[Note to readers: Robert Hill (http://en.wikifur.com/wiki/Robert_Hill and http://www.furaffinity.net/user/vawlkee/ ) is a furry (Vawlkee) I first met a few years ago. He is a talented artist and one of the original fursuit makers. He has worked as a costumed character and stage manager for Disney.]
This should be interesting, as I'm old enough (likely) to be your old man...
How is it that furry has become the private domain for the mainly under 30 crowd? As you know I was literally on the ground floor of what was to ultimately become "furry," and I can name names and time periods.
I've been the victim of snobbery, rudeness, and just plain ignorance - all because of my age! Epithets like "grey muzzle," etc. are offensive to me. These "people" acknowledge your age but don't give a damn who you are and what you've done.
The virtual disdain of the "furry" community to so much as chat with someone like me is offensive to the extreme. They add me to instant messaging and then when I want to chat, they plead that they "just aren't good" at communicating.
I'm almost ashamed to even admit that I'm a "furry." It's all about kids and their paw-off art and animal costumes. I don't say "fursuits" - why should I? I made my first animal costume 25 years ago, before 90% of "furry" fandom was even born! Does anyone even know - much less even care? - Hell no! (I know you do - but that's another story.)
It's like a fucking wolf pack with three options: "Lead, follow, or get out of the fucking way!" I've pretty much chosen the latter.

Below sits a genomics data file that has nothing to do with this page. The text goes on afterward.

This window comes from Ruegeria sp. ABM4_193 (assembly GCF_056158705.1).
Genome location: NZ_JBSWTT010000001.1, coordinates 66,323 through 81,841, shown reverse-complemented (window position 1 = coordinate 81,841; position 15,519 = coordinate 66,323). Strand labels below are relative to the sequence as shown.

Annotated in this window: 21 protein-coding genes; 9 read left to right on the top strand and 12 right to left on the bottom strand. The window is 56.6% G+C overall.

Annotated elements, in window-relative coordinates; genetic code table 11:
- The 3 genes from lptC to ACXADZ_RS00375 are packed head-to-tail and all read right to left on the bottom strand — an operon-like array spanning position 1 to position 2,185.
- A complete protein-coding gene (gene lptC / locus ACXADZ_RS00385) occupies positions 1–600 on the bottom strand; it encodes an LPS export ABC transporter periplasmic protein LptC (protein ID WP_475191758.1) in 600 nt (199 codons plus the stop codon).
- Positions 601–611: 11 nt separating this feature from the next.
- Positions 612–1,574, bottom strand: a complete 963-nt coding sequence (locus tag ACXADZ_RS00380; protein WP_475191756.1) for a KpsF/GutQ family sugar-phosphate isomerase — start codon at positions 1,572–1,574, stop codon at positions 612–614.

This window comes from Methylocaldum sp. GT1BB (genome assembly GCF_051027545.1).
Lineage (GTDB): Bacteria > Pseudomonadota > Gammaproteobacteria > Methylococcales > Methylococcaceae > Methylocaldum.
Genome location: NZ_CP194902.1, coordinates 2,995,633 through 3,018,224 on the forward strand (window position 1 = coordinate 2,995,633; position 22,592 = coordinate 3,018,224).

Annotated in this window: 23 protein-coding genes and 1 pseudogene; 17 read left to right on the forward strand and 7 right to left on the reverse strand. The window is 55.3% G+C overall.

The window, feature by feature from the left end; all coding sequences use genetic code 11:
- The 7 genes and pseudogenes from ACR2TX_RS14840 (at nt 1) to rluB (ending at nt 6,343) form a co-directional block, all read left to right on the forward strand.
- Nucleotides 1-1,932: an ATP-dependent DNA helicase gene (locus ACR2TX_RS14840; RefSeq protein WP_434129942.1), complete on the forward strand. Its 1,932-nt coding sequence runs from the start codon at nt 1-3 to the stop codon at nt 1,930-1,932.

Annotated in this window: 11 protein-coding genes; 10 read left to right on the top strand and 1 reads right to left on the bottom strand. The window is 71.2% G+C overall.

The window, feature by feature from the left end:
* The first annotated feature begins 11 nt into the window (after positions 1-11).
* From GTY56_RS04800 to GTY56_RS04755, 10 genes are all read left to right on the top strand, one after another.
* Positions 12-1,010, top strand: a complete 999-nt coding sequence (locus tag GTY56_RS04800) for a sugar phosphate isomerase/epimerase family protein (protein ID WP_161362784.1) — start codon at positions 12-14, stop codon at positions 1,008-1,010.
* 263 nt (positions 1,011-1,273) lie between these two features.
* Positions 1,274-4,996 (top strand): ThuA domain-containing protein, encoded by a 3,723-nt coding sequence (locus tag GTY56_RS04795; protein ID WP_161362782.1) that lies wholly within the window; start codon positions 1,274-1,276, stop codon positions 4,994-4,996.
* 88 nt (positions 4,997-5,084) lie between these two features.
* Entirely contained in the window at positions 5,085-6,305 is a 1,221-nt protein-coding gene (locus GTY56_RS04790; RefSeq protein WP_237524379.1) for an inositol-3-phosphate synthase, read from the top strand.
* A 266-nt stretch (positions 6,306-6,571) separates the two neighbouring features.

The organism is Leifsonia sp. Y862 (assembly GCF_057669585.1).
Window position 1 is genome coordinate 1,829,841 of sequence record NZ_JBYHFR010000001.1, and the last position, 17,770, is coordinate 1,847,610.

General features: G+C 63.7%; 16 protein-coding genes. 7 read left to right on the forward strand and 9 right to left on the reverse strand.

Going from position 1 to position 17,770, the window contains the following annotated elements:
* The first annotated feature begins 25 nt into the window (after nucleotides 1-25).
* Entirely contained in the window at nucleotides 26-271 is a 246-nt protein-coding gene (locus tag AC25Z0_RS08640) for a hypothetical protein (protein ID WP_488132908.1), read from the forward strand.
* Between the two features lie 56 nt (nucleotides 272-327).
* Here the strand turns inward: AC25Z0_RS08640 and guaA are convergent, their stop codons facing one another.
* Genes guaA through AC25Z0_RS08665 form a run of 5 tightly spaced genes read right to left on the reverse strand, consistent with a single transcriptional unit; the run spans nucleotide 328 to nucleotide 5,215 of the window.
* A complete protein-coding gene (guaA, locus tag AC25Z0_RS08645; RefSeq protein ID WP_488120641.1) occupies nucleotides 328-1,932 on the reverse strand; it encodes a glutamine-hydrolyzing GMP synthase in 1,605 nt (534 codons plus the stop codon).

I don't know if this is a question or simply the rant of a guy that's just plain in the wrong place at the wrong time!
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As you know (and the following is more or less to benefit my younger readers), the furry fandom has really only been around since the 1980s (yes, there was some stuff leading up to that point, but I feel the beginning was in the '80s). To you and me, that doesn’t seem very long, but we now have a whole new crop of furries who were not even born at that time, as you note. Therefore, they know very little about you, and the MTV special and other films you appeared in, or the fursuits and art you created. Also, you have not been very involved in the community for many years, although your art is still online.
But the 1980s were a time when the Internet was still ARPANET and social networking wasn’t even a glimmer in Mark Zuckerberg’s eye. Hell, Zuckerberg (b. 1984, cubbies!) wasn’t even a glimmer in his parents’ eyes yet. The world has changed considerably, and so has the furry fandom. In its early days, furry was just a celebration of anthros. Now it is much much MUCH more. It has become a lifestyle for many people, something that really got out of hand with that entire Burned Furs nonsense. It has embraced all kinds of philosophies and beliefs, behaviors, and ways of acting. To those who object and have hissy fits about the things that have become associated with furry (from therians and otherkin to plushophiles and babyfurs), Papabear has three little words:
Get over yourselves.
Furry is supposed to be one thing: FUN! Fun through the combination—in myriad forms—of animal and human characters. Why are people fighting about something that, let’s face it, in the grand scheme of things really doesn’t matter? Do people who “take their art seriously” and get reverential over Brian Jacques’ “Redwall” series get hurt if there is a furry somewhere off in a corner masturbating to a naked picture of Mattimeo? No. With all the hunger, crime, war, and environmental destruction in this world, you all have other things in your lives that you should get riled up about instead. Ranting about what words people use to describe one furry or another is about as important as what brand of tampon Paris Hilton shoves up between her legs.